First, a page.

When one is reborn in the house of the Master, that is, when one takes shelter with him, it is the disciple’s duty to follow the path taught by the Master. The disciple should obey him in word, deed and spirit. To take shelter means to have full confidence in the Master and to be guided by him. But taking shelter in the Master is not easy; it requires that the disciple make some attitude adjustments.
One of those adjustments is that we must stop calculating. As soon as we are initiated, we start having expectations. We get stuck in this effort-and-reward paradigm. We forget all about our initial ideas of submission and the fact that our Master knows what is best for us, and when to give it.
We understand our spiritual maturity is limited. But the question remains: Are we able to judge our spiritual progress? Unfortunately, most of us would not recognize our own spiritual progress if it hit us over the head.
In one Buddhist tradition, there are said to be eight winds. They are gain and loss, praise and ridicule, credit and blame, and suffering and joy. It is said that if you aren’t aware of them, they will blow you away like dry leaves in an autumn breeze. For example, when someone praises you, and those compliments taste sweet like candy in your mouth, you are being blown away by the wind of praise.
There is a story that one day in ancient China, a young man thought he had become enlightened. He wrote a poem to his Master about how he was no longer blown about by the eight winds. Then he sent it to his Master, who lived three hundred miles up the Yangtze River. When his Master read the poem, he wrote, “puff puff” on the bottom of the paper and sent it back to the disciple.
Upon receiving the returned poem, the young man saw the words of his Master. The more the young man read those words, the more upset he got. At last he decided to visit his Master. In those days a three-hundred-mile trip up the Yangtze River was a very difficult journey.
As soon as he arrived, the young man went straight to his Master’s temple. “Why did you write this?” he asked, bowing. “Doesn’t this poem show that I am no longer blown about by the eight winds?”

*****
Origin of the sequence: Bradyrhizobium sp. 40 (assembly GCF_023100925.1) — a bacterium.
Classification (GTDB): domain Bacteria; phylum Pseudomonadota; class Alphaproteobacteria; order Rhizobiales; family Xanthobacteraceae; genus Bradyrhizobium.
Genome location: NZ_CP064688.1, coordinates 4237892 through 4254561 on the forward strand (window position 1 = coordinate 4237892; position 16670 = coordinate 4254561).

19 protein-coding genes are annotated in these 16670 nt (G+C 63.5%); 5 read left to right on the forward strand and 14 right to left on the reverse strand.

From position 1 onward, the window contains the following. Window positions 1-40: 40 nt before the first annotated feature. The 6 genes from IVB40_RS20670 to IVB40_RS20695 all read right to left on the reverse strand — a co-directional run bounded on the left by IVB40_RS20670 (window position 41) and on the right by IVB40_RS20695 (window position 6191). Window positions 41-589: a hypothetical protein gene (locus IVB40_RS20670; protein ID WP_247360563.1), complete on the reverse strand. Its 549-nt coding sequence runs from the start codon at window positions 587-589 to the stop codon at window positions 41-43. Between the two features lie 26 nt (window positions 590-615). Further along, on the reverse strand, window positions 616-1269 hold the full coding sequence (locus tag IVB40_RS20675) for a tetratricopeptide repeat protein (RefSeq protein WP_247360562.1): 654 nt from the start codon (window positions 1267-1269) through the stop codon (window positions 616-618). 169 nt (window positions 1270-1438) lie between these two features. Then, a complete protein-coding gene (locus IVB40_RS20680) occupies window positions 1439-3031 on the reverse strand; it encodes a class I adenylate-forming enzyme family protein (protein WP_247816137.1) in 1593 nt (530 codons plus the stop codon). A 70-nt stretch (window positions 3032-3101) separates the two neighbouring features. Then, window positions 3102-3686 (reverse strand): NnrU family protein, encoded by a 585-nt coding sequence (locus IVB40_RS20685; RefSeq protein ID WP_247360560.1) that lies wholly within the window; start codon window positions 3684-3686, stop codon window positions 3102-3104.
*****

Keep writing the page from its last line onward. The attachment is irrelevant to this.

“You say that you are no longer blown by the eight winds,” replied the Master, “but two little puffs blew you all the way up here.”
The question is: What winds are blowing us? This story is interesting because it not only highlights the need to stop calculating, it also underscores the importance of another attitude adjustment we must make – the need to stop reacting. The man’s reaction, while necessary in order to teach him a lesson, was actually unnecessary on a practical level. Reacting without understanding the larger picture also often plays into our relationship with our Master.
Once a satsangi was complaining about how she used to be chosen for seva that allowed her to work closely with the Master, but, lately, she had been passed over. She was lamenting that Master no longer loved her. The Masters love is unbounded and unrestricted, in a way that she had never imagined.
In reality, she was and is one in a million, or, put metaphorically, one moth in a million. A moth loves the flame unflinchingly; the flame does not love the moth. A moth is absolutely oblivious to anything other than the flame. A moth does not compare its lot to that of other moths. Master loves our souls, not our egos, his love does not change. Whatever the Master directs us to do is for our good, although at the time it may not appear to us to be proper or beneficial.
Maharaj Sawan Singh speaks to this point when he says in Philosophy of the Masters, Vol.V:
The Master is responsible for his disciple in all matters. The disciple should therefore lovingly carry out the orders of the Master, and not let his own whims interfere with them, even though the Master’s orders may sometimes appear a trifle strange at first glance.
As we know, the Lord’s will prevails in all circumstances. As Baba Jaimal Singh informs us in Spiritual Letters, “Whatever is written on the forehead, that alone will happen.” So if whatever is to happen is already written, why react?
Instead, we should make up our minds to be cheerful about our lot. We do seem to have that choice. We should set before ourselves the goal of being cheerful. In fact, this would make our lives much smoother, for who would not want to be around someone cheerful? Just as a tennis club does not attract golfers, a club of angry people does not attract the cheerful. Every day we must decide which club we want to belong to. It is not difficult to understand this theoretically.
The next step is to practice our meditation so that we can begin living in this way. Maharaj Jagat Singh tells us in The Science of the Soul, “He [the disciple] has to reach a stage of equanimity where neither honour should elate him nor dishonour or disgrace depress him.” Soami Ji continues in this vein, when he writes in Sar Bachan Poetry:
Be not overjoyed in moments of happiness,
accept your pains without bitterness.
Do not forget him even for a moment,
in happiness or pain rely only on him for support.
The Master and Shabd – these are your friends.
Hold them in your heart – nothing else matters.
Through meditation, we can slowly learn how to stop calculating and how to eliminate our short-sighted reactions. By taking these steps towards submission to the Master’s will, perhaps we can adjust our attitudes and be a member of the club of the cheerful.